Financial ratios

Financial Ratios

Financial and accounting ratios are parameters calculated from the real data of our company that can guide tell us about the economic health or reveal problems that the simple reading of a balance sheet or a P & L may not detect.

We do not intend from here to make an in-depth study of all of them, but we will try to list and explain the most useful or common ones. In this blog we will talk about the most common ratios to measure the liquidity, or short-term solvency, of the company.

Liquidity is obviously a consequence of the profitability of the company and its proper functioning. This informs us about the company’s ability to react in case not only to face periodic debts already planned, but also situations that may arise suddenly.

Liquidity will also be a factor to be studied by, for example, financial institutions when granting loans. It will also alert us if we have an excess of liquidity that we could allocate to financial investments in the short or medium term, for example…

Immediate liquidity

Also known as “Cash Reason”

It provides us with the most immediate liquidity data, since it informs us about the ratio of those investments that the company can execute in liquidity in one or two days over the short-term debt.

It is obtained by dividing the cash (including those deposits with the possibility of immediate liquidity) by the current liabilities (short-term debt). The financial literature establishes a good 0.3 figure, although this may vary depending on the sector, company size, etc.

Acid reason or acid-rapid ratio

This ratio informs us about the company’s ability to meet short-term debt commitments.

Although there may be another formulation, the generally accepted one is to divide the difference between the current asset and the stock, between the current liability.

Again, the optimal data is relative, there is literature that sets it to 0.6 and another that is more inclined to a ratio close to 1 is optimal; The smaller it is compared to 1, the more possibilities there are of not being able to face obligations with third parties. However, a data well above one may indicate an excess of liquidity that could be used for financial investments in search of profitability.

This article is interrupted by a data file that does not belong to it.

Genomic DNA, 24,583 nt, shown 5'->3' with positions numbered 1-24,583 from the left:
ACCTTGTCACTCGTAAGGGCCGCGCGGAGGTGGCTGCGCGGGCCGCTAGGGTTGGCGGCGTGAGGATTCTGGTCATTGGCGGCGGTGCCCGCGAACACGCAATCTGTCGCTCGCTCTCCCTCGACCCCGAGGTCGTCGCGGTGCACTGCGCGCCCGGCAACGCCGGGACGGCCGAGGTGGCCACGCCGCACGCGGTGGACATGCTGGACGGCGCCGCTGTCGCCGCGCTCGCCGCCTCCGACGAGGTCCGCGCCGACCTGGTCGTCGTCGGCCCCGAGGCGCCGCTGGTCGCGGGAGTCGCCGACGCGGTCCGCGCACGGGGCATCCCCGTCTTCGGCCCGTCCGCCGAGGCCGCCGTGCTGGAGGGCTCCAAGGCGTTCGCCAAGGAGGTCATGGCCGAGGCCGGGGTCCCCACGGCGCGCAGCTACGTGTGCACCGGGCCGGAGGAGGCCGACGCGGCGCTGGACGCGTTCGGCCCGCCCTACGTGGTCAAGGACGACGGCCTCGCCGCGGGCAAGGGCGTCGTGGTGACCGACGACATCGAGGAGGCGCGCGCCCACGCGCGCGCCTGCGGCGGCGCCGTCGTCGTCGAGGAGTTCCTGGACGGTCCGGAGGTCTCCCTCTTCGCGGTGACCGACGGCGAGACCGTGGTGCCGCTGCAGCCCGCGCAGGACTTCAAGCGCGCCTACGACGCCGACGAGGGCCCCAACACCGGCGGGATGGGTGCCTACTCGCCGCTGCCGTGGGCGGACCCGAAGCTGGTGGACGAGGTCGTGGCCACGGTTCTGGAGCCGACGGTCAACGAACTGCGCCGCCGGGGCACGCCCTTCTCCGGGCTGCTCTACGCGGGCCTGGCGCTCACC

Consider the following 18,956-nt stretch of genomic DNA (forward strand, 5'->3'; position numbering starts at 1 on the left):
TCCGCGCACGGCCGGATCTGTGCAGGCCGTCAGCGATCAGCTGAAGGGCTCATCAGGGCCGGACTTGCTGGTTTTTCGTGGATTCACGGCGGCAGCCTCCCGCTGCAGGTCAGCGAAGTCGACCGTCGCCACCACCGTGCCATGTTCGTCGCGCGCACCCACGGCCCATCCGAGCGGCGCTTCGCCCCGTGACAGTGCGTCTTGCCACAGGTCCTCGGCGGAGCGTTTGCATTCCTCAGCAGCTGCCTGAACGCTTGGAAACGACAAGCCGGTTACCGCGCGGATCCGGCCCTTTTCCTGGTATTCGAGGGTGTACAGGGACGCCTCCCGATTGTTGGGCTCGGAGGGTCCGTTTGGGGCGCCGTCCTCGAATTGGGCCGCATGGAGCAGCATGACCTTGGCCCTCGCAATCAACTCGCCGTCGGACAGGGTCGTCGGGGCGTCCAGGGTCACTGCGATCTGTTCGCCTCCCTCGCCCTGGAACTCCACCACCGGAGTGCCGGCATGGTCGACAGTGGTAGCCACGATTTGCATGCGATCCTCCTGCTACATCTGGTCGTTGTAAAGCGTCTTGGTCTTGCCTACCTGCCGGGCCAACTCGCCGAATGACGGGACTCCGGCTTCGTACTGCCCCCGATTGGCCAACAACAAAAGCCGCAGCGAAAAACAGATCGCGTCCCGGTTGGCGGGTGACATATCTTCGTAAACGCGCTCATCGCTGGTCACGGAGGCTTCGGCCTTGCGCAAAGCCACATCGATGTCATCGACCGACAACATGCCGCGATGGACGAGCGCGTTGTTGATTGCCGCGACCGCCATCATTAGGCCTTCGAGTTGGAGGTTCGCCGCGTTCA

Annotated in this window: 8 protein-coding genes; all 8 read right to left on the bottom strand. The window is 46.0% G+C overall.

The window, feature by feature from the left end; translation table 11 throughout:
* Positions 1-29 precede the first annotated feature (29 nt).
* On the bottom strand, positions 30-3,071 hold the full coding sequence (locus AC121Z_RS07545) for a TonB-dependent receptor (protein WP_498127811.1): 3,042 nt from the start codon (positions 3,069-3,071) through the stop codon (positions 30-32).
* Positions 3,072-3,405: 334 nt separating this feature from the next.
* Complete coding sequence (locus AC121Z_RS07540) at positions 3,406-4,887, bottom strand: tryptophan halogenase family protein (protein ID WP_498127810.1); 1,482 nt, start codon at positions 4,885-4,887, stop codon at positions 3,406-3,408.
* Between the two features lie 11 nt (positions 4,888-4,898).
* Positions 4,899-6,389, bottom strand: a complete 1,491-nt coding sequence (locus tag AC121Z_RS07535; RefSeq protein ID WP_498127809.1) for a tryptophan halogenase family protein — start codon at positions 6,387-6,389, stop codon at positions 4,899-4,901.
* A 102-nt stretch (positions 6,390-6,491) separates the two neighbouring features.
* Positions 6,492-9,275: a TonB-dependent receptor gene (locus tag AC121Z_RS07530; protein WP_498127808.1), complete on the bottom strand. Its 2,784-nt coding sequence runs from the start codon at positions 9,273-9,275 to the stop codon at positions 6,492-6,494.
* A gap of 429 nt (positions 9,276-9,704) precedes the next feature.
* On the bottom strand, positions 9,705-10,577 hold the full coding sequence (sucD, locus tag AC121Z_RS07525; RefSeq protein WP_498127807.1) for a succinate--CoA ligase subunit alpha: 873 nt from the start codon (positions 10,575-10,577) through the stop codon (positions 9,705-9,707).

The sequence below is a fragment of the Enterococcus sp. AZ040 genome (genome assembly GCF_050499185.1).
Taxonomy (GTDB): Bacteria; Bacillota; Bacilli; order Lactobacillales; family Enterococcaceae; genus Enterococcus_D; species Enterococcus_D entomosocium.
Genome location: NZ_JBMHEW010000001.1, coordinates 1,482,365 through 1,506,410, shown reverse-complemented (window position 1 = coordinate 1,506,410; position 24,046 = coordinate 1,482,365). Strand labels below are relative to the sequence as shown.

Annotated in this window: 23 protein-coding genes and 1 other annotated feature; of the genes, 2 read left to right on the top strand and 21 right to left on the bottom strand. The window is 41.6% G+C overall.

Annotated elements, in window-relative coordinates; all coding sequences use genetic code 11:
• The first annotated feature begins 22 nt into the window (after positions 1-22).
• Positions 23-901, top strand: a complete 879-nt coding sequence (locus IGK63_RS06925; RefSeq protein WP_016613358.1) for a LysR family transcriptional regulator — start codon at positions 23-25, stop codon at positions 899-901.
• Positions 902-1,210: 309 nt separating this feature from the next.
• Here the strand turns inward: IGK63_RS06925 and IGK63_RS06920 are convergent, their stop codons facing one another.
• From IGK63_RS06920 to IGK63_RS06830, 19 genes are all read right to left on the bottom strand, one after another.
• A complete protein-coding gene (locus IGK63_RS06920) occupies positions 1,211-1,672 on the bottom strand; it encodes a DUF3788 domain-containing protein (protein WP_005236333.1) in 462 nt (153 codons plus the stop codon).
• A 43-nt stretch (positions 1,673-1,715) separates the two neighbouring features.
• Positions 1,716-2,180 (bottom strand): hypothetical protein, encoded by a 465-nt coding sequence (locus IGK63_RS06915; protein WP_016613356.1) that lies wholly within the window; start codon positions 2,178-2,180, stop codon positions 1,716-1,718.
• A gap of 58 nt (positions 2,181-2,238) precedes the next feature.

Other authors consider that this setting the optimal value around 1 is more appropriate for the following ratio.

Working capital

Within what this topic is, it is the most “popular”. Its calculation is very similar to the previous one, the ratio between current assets and liabilities.

It is another way of calculating the ability to deal with debts and obligations with third parties with the part of the asset that we can more easily convert into liquidity. As we mentioned in the previous point, a ratio close to 1 is considered adequate.

Coverage Ratios or Cash Flow on debt

The cash coverage ratio measures the ability of the business generated by the company to cope with the debt, in the short or long term.

This ratio is calculated by dividing Cash-Flow by total debt (long and short term).

Cash Flow is the result of adding to the final result of the company the concepts of depreciation and amortisation, which are accounting expenses, but do not involve liquidity. Lately, the Cash Flow concept is losing ground against EBITDA , which is calculated from the operating account (without financial results) and adds the concepts of taxes, depreciation and amortisation, for the same reason as in the previous paragraph.

The higher this ratio , the greater the capacity there will be to deal with the company’s debts.